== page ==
Editor’s Note: All opinion section content reflects the views of the individual author only and does not represent a stance taken by The Collegian or its editorial board.
Graduating is a time for excitement. There are so many open doors, whether that’s getting a job, moving on to the next degree or going to travel.
For some, these new possibilities are stressful; you don’t know what you’re doing, not sure of any life plan even though all of your friends know exactly what their future holds. You’ve been a student your entire life and now that you’ve got your golden ticket of a diploma, instantaneous success is expected. Your friends and family keep beating you down with the “what’s next?” question and all you can say is “I don’t know.”
And contrary to the unrealistic societal expectation for students to have their entire life together by the time they graduate college, it’s okay to not know what they are doing.
In the speech “Wear Sunscreen” by Mary Schmich of the Chicago Tribune, she said “don’t worry about the future. Or worry, but know that worrying is as effective as trying to solve an algebra equation by chewing bubble gum.”
This is important for graduates, and college students in general, to remember; worrying about the future won’t do any good.
So often our generation is told that the way to perfection is by getting a good job, getting a house and having kids, but this is not true. Having a plan, fulfilling a life purpose and striving for perfection are a waste of time. Obviously it’s good to plan ahead, have goals and strive for success, but things almost never go as planned.
Trying to achieve perfection and trying to achieve the mythical ‘perfect life plan’ are two sides of the same coin. Both are extreme pressures from previous generations, both are mostly impossible to achieve, and both are bad for mental health.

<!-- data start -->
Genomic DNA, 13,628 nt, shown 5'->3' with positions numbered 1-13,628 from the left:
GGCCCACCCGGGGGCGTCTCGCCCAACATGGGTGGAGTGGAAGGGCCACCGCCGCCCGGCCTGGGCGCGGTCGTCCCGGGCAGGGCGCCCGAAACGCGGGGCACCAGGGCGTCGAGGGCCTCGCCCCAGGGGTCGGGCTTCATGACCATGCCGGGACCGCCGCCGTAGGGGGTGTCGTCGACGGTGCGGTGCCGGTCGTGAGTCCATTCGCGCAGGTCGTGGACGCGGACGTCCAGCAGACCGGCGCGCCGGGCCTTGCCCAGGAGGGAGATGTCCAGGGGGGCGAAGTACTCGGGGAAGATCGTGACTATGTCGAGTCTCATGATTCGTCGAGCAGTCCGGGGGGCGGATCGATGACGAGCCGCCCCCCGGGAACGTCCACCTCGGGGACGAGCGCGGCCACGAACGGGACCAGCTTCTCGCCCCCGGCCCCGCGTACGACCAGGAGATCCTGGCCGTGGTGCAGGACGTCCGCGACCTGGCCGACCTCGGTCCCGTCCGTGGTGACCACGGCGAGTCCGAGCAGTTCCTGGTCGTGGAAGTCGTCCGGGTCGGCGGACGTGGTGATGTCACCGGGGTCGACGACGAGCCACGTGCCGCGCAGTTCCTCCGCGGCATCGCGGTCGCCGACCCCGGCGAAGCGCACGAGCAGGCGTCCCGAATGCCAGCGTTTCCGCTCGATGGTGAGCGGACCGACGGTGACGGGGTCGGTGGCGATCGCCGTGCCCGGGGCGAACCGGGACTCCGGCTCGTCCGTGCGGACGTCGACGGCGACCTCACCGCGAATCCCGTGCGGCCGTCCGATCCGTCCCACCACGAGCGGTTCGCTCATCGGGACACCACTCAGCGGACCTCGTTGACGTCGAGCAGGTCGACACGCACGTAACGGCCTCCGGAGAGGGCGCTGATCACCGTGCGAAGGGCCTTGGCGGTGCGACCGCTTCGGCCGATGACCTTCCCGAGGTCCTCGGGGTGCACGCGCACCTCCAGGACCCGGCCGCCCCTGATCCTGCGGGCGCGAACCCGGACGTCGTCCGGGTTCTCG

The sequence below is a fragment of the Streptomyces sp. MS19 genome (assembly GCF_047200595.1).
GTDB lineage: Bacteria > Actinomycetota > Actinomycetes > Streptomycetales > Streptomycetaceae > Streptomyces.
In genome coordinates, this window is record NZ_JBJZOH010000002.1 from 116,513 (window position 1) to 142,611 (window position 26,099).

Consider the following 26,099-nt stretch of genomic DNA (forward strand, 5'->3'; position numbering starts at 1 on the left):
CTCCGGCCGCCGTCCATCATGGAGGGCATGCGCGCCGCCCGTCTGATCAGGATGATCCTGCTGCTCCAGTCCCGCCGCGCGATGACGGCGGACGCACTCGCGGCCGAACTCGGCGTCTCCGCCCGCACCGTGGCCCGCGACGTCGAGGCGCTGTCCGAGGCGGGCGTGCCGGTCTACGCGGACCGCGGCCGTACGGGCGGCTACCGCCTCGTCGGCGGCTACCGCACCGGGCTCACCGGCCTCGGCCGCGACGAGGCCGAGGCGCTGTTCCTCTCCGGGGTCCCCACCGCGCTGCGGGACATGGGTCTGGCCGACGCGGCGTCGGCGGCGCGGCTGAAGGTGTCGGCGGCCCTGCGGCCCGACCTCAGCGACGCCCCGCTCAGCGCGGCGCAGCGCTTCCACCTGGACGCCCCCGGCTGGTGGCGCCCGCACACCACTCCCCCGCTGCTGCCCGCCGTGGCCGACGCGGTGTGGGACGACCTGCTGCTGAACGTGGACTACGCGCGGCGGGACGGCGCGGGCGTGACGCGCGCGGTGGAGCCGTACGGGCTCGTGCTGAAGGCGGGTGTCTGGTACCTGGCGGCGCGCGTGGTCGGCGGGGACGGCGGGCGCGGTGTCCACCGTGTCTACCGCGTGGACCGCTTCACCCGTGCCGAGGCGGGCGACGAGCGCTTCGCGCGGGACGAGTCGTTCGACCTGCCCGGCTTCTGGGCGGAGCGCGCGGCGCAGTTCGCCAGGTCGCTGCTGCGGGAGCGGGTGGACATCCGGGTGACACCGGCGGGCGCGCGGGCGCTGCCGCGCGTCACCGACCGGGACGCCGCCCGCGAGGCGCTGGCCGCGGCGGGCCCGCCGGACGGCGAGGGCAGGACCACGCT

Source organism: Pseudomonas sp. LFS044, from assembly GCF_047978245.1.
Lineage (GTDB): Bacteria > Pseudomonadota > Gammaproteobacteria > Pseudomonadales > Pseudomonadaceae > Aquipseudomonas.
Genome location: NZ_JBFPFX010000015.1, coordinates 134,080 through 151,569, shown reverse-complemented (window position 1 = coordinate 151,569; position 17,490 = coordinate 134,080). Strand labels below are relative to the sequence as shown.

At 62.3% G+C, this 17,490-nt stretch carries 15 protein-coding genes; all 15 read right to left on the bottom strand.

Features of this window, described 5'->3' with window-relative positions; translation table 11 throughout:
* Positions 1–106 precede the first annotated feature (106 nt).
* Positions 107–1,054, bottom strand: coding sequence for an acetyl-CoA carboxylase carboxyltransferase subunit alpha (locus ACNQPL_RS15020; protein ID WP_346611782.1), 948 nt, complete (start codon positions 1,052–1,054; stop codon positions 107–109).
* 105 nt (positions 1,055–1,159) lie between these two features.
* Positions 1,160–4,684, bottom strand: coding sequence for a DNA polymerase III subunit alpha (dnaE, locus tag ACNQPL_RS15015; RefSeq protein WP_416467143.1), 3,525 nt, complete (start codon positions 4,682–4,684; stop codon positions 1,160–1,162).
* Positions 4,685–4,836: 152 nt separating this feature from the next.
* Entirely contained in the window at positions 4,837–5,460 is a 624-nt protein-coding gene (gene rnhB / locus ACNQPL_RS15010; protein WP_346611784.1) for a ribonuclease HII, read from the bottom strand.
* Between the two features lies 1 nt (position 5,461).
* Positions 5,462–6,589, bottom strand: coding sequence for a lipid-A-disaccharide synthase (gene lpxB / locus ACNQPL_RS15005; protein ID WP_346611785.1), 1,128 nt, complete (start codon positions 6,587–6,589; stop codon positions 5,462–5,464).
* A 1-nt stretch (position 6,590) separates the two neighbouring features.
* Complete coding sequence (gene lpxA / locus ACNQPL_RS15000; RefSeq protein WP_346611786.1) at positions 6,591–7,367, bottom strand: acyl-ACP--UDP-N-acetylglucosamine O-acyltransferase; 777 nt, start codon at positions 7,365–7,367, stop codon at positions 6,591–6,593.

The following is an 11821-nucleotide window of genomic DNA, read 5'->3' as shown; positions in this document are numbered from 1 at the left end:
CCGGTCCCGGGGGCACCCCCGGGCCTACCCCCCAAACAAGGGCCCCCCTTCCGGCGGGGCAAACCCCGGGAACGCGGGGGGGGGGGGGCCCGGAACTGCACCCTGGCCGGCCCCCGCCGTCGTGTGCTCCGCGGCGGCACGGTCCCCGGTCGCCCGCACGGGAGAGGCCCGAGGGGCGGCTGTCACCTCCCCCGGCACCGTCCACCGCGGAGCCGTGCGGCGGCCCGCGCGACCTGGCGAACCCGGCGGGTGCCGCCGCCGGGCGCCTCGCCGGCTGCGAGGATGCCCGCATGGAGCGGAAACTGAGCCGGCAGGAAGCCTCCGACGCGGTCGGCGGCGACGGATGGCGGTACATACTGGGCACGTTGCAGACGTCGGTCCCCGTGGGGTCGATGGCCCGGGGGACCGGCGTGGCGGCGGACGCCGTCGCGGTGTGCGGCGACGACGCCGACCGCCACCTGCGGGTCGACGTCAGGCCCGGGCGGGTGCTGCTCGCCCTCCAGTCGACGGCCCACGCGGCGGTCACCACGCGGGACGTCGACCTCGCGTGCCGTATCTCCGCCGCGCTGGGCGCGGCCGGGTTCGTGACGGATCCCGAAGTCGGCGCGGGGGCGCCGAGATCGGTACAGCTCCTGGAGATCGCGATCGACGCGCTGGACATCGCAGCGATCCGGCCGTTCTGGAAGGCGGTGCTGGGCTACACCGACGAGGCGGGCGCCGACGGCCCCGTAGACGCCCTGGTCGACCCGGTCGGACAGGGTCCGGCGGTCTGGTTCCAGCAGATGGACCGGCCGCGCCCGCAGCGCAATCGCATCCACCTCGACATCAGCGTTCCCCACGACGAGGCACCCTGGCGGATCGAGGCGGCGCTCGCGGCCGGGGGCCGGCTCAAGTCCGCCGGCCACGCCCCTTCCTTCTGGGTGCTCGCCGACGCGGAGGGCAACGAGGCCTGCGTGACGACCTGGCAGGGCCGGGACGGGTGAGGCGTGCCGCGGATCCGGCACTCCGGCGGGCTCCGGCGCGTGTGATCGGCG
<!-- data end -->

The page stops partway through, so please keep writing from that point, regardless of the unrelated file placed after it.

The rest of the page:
The United Kingdom Mental Health Foundation found that perfectionism is linked to depression. In a column on the topic, one author described many experiences of people who believed that if they weren’t perfect, they weren’t good enough, and the way that contributed to anxiety and depression.
The same line of thought can be seen in students trying to figure their lives out immediately out of college.
According to a CareerBuilder survey, 47 percent of college graduates did not find a first job that was related to their college major. As well, 32 percent of college grads said that they had never worked in a field related to their majors. By choosing their majors, these people had plans to work in a specific field and it turned out differently than they expected.
Having a plan and seeing the success of that plan isn’t the same as what it used to be. Success is typically judged on the same standards our parents were held to- have a well-paying job, buy a house, get married, have kids, all right out of college, which is significantly more difficult for us to achieve compared to previous generations.
In previous generations, financially crippling student loans weren’t as common and it was possible to work a part-time job and pay for school.
This generation cannot realistically be held to outdated ideals of success.
Schmich said “don’t feel guilty if you don’t know what you want to do with your life. The most interesting people I know didn’t know at 22 what they wanted to do with their lives. Some of the most interesting 40-year-olds I know still don’t.”
This is an important thing to keep in mind for students graduating who don’t know exactly what they’re doing after they’re out of school. The idea that you need to know what you’re doing by the time you graduate isn’t realistic, and will only take away from the graduate’s happiness.
It’s okay not to plan ahead. A lot of people are unsure about their future, and even if everyone around you seems to have their life figured out, the truth is no one knows what they’re doing.
Finally, the best piece of advice to look at is from author Charlie Hoehn: “And therein lies the best career advice I could possibly dispense: just DO things. Chase after the things that interest you and make you happy. Stop acting like you have a set path, because you don’t. No one does…. There is no explicit path I’m following, and I’m not walking in anyone else’s footsteps. I’m making it up as I go.”
Do what makes you happy, and don’t worry about the rest.
Leta McWilliams can be reached at letters@collegian and online at @LetaMcWilliams